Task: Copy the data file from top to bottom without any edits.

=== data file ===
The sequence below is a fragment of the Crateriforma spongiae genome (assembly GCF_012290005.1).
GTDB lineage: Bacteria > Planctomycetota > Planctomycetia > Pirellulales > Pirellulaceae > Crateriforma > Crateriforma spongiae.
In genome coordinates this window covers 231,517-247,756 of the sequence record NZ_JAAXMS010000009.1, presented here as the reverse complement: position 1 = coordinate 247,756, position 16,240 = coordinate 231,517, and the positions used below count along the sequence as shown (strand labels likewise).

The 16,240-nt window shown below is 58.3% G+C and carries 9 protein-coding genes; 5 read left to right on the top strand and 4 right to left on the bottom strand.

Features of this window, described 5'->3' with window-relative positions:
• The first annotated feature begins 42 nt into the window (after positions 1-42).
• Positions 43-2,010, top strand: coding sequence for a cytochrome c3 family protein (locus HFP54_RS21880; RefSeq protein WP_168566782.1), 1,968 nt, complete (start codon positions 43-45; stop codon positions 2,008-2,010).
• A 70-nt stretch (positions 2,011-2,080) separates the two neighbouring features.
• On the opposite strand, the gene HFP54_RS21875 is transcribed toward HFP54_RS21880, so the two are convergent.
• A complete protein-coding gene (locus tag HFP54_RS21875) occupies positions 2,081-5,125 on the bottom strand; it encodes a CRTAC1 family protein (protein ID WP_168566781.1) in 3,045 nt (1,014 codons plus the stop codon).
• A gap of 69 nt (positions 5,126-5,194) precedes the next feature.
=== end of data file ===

The sequence below is a fragment of the Crateriforma spongiae genome (assembly GCF_012290005.1).
GTDB lineage: Bacteria > Planctomycetota > Planctomycetia > Pirellulales > Pirellulaceae > Crateriforma > Crateriforma spongiae.
In genome coordinates this window covers 231,517-247,756 of the sequence record NZ_JAAXMS010000009.1, presented here as the reverse complement: position 1 = coordinate 247,756, position 16,240 = coordinate 231,517, and the positions used below count along the sequence as shown (strand labels likewise).

The 16,240-nt window shown below is 58.3% G+C and carries 9 protein-coding genes; 5 read left to right on the top strand and 4 right to left on the bottom strand.

Features of this window, described 5'->3' with window-relative positions:
• The first annotated feature begins 42 nt into the window (after positions 1-42).
• Positions 43-2,010, top strand: coding sequence for a cytochrome c3 family protein (locus HFP54_RS21880; RefSeq protein WP_168566782.1), 1,968 nt, complete (start codon positions 43-45; stop codon positions 2,008-2,010).
• A 70-nt stretch (positions 2,011-2,080) separates the two neighbouring features.
• On the opposite strand, the gene HFP54_RS21875 is transcribed toward HFP54_RS21880, so the two are convergent.
• A complete protein-coding gene (locus tag HFP54_RS21875) occupies positions 2,081-5,125 on the bottom strand; it encodes a CRTAC1 family protein (protein ID WP_168566781.1) in 3,045 nt (1,014 codons plus the stop codon).
• A gap of 69 nt (positions 5,126-5,194) precedes the next feature.